Kent Rockwell

I might just a follow-up by saying that what’s really happening and we see it from a customer base, but the NDAs really don’t allow us to say much about what they are seeing, but the vindication of binger jetting as a viable cost-effective technology, and in many cases, a good alternative to some of the laser and e-beam technologies is being verified by the customer base.

And we just get repeated visibility of that, and it’s increasing. Every month, we’ve got a couple of more instances where they are saying, holy cow, this is really working well for us. And it’s going to manifest itself as we go through the year in some of the customers that have started buying machines.

Brian Smith

If I can add, Kent. This is Brian, Holden. Two of the three machines were to new customers. Two of the three machine sales were to new customers. One was to recurring customer in the current quarter.

Holden Lewis – BB&T Capital Markets

And when you say that these customers desperately need what you do, is that you trying to convince them of that, or is there – in this whole pull versus push thing, are you having customers come in and saying, we don’t need to be educated on the technology, we need to buy something and we want you to tell us why you’re it?

Kent Rockwell

I think that we have a little bit of both of that, but what we are really doing is getting them to understand that binder jetting isn’t just some small subset of the 3D printing experience. It is a major alternative in terms of applications that are specific to their needs, because they are coming back and giving us more and more R&D funds to pursue specific applications that meet their requirements.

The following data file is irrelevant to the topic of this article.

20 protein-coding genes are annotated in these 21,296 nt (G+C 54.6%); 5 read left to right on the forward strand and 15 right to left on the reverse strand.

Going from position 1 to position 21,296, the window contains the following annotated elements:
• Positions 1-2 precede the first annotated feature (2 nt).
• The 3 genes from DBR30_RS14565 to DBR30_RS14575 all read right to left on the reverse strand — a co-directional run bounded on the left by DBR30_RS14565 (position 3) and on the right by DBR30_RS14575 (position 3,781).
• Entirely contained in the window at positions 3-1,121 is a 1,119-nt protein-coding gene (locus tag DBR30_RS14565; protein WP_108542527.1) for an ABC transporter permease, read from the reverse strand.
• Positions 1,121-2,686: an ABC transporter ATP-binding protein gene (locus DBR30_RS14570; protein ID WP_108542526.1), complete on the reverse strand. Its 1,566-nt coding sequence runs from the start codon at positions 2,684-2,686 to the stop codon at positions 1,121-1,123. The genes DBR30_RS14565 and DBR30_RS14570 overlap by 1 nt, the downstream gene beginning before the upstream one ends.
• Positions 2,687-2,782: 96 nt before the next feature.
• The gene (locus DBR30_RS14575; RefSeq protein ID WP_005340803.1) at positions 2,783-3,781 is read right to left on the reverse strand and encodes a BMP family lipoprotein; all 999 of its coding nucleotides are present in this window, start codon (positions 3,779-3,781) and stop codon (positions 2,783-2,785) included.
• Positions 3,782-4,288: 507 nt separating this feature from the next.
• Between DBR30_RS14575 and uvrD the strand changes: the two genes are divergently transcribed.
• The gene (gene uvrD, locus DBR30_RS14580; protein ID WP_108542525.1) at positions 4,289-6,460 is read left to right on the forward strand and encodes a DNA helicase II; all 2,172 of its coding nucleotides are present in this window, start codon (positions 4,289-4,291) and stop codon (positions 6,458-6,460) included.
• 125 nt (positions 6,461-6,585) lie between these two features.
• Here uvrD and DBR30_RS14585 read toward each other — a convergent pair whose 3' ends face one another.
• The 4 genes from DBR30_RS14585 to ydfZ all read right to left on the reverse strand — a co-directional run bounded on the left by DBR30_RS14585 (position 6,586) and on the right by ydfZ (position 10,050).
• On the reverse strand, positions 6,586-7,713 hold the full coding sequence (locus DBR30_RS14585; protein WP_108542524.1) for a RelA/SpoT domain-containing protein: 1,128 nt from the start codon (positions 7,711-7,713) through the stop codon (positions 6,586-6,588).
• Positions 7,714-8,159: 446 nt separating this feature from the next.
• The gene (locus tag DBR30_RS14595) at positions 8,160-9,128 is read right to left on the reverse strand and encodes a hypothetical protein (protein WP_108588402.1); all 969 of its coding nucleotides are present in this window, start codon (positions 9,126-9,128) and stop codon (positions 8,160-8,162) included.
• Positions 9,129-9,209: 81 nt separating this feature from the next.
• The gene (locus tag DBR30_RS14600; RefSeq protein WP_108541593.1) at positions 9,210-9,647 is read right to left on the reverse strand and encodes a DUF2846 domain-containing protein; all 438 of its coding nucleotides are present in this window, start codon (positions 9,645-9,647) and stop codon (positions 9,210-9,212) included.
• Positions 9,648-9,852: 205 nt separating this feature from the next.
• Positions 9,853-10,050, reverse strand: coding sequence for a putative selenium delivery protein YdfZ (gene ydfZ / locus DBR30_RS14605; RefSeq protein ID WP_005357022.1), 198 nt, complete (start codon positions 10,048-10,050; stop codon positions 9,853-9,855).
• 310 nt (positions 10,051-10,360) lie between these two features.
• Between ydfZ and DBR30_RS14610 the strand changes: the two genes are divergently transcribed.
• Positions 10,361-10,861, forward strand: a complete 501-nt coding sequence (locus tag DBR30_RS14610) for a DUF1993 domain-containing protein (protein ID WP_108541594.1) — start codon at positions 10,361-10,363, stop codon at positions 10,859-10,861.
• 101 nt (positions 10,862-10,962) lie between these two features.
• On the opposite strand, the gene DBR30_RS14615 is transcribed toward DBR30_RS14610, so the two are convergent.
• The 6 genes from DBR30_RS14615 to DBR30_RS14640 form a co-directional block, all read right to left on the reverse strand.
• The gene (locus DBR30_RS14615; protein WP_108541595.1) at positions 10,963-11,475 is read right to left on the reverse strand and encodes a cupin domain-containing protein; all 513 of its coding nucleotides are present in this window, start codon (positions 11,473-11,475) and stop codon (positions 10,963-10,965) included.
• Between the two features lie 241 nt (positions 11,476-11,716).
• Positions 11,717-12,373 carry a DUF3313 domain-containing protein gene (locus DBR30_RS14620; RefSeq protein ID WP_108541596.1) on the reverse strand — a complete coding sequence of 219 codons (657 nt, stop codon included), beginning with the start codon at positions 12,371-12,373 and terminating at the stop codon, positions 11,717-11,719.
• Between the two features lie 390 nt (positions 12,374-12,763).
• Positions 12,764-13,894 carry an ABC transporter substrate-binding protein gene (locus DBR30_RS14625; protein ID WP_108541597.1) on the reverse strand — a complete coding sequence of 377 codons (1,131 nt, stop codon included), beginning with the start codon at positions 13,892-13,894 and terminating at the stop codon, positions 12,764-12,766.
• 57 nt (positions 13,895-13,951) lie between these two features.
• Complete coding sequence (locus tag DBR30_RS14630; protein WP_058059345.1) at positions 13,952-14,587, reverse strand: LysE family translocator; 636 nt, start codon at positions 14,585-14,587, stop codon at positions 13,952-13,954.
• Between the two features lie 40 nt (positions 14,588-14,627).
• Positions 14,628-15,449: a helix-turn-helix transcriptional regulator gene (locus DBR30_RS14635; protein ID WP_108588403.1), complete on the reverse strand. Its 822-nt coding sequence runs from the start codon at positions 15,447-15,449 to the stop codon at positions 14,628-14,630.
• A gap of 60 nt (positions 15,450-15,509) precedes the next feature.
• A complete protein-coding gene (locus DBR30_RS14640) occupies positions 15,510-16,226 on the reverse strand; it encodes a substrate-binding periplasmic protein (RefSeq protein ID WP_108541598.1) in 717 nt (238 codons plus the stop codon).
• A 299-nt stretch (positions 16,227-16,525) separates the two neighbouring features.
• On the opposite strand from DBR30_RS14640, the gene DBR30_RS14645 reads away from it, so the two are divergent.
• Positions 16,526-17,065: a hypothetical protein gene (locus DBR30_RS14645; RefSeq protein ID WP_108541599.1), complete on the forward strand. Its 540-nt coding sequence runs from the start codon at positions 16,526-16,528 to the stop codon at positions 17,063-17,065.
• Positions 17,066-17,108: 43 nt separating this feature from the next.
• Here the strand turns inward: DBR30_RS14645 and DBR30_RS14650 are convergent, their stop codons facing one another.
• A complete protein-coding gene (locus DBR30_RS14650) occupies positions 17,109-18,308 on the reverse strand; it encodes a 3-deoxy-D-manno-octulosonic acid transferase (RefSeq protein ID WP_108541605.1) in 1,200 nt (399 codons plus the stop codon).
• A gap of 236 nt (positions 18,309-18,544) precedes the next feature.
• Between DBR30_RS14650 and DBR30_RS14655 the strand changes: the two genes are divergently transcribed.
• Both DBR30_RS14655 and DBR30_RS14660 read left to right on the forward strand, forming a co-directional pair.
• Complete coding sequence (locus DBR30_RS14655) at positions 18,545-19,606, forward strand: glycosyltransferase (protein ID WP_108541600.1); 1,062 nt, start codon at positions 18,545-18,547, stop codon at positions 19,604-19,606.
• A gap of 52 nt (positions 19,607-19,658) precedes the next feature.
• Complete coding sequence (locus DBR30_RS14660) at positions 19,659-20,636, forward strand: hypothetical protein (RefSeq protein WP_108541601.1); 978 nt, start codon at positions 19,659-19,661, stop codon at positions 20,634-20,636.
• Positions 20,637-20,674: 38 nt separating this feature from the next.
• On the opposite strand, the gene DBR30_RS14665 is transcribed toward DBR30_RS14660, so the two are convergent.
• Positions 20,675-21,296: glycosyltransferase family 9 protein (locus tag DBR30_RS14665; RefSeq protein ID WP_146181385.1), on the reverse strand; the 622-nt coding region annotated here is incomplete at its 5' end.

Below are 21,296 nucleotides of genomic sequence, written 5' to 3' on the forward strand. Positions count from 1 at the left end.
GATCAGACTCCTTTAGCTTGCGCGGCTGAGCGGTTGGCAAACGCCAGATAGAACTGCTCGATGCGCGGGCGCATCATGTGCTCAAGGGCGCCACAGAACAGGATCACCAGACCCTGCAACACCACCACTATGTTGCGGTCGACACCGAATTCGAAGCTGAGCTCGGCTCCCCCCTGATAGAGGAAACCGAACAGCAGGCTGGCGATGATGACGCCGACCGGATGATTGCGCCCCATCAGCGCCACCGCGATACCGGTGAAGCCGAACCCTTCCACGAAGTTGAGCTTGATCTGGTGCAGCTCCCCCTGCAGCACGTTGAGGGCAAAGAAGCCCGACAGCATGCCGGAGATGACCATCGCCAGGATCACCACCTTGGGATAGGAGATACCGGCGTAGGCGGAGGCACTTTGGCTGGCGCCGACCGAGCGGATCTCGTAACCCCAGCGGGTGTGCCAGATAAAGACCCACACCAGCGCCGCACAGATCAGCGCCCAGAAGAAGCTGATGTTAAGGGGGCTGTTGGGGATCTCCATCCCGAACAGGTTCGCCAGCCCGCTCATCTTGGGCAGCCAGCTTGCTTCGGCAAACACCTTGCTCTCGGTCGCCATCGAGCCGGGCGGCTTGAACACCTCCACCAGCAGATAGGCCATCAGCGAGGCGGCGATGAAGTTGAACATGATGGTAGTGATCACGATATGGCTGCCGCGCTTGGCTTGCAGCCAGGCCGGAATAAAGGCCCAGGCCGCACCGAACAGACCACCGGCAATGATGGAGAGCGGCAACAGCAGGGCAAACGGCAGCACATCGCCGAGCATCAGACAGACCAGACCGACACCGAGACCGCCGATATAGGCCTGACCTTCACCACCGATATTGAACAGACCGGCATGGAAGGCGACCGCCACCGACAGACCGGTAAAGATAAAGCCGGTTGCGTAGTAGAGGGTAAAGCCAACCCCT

Holden Lewis – BB&T Capital Markets

Okay. Thank you, guys.

Kent Rockwell

Thank you. I think that with that we’re at the end of our time.

Operator

I’d like to hand the call back over to management for closing comments.

Kent Rockwell

Okay. I want to thank everybody. Again, it’s hard to say I apologize, but I do. We were disappointed, but in the scheme of things as we see this performance, it doesn’t scare us from the opportunities that we’re facing, the opportunities that we’re addressing. We’re still maintaining our forecast and I think that the story for binder jetting continue to get more and more exciting in each quarter. We have other materials that are coming online that are going to significantly advance the application of our machines into a variety of new settings. And so with that, we’ll move on. So thank you for your time today.

Operator

Ladies and gentlemen, this does conclude today’s teleconference. Thank you for your participation. You may disconnect your lines at this time, and have a wonderful day.

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Source: ExOne's (XONE) CEO Kent Rockwell on Q1 2014 Results - Earnings Call Transcript